BIRMINGHAM, Ala. (WBRC) - You might want to check your child’s school supplies: A recent report found potentially toxic chemicals in things like crayons and 3-ring binders.
Late last year, the non-profit U.S. Public Interest Research Group tested 27 school supplies. PlaySkool crayons, a Jot 3-ring binder, and The Board Dudes dry erase markers all tested positive for having potentially toxic chemicals. The crayons tested positive for trace amounts of asbestos, according to the U.S. PIRG report.
We purchased the crayons and three-ring binder at this Dollar Tree in Homewood.
"Obviously Asbestos is carcinogenic material and in crayons if you’re kids are anything like mine go directly in the mouth. That really is concerning to me. It doesn’t mean that all crayons suffer from this problem of the asbestos contamination,” Amy Ziff with Made Safe said.
Amy Ziff is the executive director of Made Safe. It’s a nonprofit that makes it easy for families to find products made without known toxic chemicals.
"It’s really important for consumers to have way to understand what goes into the things they are using a buying,” Ziff said.
The report shows the Jot 3-ring binder and dry erase markers contain chemicals that could impact children’s hormones even leading to some forms of cancer.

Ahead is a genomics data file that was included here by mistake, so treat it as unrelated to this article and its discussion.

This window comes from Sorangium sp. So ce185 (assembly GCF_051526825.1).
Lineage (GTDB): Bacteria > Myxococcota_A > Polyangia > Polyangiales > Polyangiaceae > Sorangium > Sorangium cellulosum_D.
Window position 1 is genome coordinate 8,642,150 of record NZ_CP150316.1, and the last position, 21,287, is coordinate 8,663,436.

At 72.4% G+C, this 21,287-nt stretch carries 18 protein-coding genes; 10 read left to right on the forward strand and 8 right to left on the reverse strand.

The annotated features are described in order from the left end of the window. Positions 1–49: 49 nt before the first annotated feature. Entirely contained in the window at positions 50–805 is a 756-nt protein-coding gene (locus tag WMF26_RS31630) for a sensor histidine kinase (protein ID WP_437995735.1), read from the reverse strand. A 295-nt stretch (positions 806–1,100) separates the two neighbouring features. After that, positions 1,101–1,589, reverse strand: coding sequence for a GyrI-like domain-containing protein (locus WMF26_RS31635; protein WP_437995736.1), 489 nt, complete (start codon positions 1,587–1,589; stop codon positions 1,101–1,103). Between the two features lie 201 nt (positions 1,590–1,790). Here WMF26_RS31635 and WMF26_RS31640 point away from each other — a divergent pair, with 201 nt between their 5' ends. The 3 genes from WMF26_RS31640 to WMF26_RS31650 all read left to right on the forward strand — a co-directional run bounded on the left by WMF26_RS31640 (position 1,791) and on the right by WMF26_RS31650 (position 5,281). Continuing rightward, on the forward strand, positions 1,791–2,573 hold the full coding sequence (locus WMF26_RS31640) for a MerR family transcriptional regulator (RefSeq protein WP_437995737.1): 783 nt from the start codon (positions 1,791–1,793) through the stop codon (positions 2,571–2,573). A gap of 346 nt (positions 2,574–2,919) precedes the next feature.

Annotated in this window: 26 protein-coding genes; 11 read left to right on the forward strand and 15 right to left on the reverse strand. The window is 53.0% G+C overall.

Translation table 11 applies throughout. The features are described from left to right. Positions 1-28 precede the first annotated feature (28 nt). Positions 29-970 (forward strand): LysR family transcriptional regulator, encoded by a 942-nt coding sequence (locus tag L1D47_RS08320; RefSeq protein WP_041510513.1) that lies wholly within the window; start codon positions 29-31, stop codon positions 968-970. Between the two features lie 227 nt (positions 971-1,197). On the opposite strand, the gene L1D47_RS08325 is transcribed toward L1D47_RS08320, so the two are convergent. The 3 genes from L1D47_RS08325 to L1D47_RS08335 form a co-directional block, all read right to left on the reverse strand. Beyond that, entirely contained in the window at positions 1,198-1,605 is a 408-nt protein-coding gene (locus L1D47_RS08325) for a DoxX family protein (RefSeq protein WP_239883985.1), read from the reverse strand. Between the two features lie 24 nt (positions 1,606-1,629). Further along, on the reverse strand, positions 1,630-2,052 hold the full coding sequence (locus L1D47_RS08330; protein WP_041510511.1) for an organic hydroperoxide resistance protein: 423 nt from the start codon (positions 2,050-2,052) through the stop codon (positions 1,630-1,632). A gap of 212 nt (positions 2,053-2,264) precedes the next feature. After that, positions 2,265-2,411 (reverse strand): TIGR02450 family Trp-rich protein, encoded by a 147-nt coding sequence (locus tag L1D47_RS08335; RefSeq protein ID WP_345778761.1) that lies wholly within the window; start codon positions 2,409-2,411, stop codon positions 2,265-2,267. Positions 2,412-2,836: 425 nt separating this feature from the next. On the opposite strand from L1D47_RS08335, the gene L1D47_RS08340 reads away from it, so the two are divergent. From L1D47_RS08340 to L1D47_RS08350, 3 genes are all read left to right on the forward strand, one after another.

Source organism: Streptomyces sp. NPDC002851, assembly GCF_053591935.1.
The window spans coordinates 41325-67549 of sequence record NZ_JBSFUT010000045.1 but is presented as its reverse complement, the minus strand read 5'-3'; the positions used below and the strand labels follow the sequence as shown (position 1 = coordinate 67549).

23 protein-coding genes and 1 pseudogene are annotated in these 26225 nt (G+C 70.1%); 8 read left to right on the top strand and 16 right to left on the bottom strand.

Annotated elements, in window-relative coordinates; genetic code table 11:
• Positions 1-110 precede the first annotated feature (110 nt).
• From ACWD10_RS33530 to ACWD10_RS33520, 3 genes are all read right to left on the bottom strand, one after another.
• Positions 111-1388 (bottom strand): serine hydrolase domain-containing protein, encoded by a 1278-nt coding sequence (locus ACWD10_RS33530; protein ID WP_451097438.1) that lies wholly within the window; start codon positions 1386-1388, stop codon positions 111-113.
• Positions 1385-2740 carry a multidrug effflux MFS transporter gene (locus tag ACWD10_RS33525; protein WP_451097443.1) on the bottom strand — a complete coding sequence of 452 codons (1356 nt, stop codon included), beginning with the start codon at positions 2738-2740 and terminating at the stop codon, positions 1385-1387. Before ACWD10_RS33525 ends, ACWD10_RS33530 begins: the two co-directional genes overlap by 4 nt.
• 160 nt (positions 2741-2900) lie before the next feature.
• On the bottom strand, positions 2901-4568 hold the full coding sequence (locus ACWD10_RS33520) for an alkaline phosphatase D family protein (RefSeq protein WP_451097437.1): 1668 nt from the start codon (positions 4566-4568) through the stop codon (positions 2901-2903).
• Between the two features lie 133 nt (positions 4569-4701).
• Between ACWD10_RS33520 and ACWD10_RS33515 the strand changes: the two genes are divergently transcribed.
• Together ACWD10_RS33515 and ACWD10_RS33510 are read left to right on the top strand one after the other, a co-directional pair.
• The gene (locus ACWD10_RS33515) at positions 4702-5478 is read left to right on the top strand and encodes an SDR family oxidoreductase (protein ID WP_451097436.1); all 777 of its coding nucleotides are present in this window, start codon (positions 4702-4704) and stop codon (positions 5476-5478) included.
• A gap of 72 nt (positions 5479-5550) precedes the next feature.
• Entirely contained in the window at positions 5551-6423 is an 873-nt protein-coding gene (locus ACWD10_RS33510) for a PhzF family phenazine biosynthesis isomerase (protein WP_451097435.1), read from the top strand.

School supply lists also include cleaning products for classrooms.
"Often times the schools will pick something that says its anti-microbial or anti-bacterial and they suggest you get that brand. This is something the FDA actually has ruled on and has said the antimicrobials aren’t better, in fact they may contribute to breeding superbugs,” Ziff said.
Ziff also recommends staying away from products made from number 3 plastics which can contain potentially harmful chemicals.
"I would say straight away that’s any easy one to avoid…so you’re going to look for canvas or another material for your backpack,” Ziff said. "Dollar Tree says after the report was released, the company re-verified the products listed passed inspection and testing. The good news is the majority of products tested in that U.S. PIRG report passed inspection.
Ziff says its important parents look on the labels for products that are made from nontoxic materials.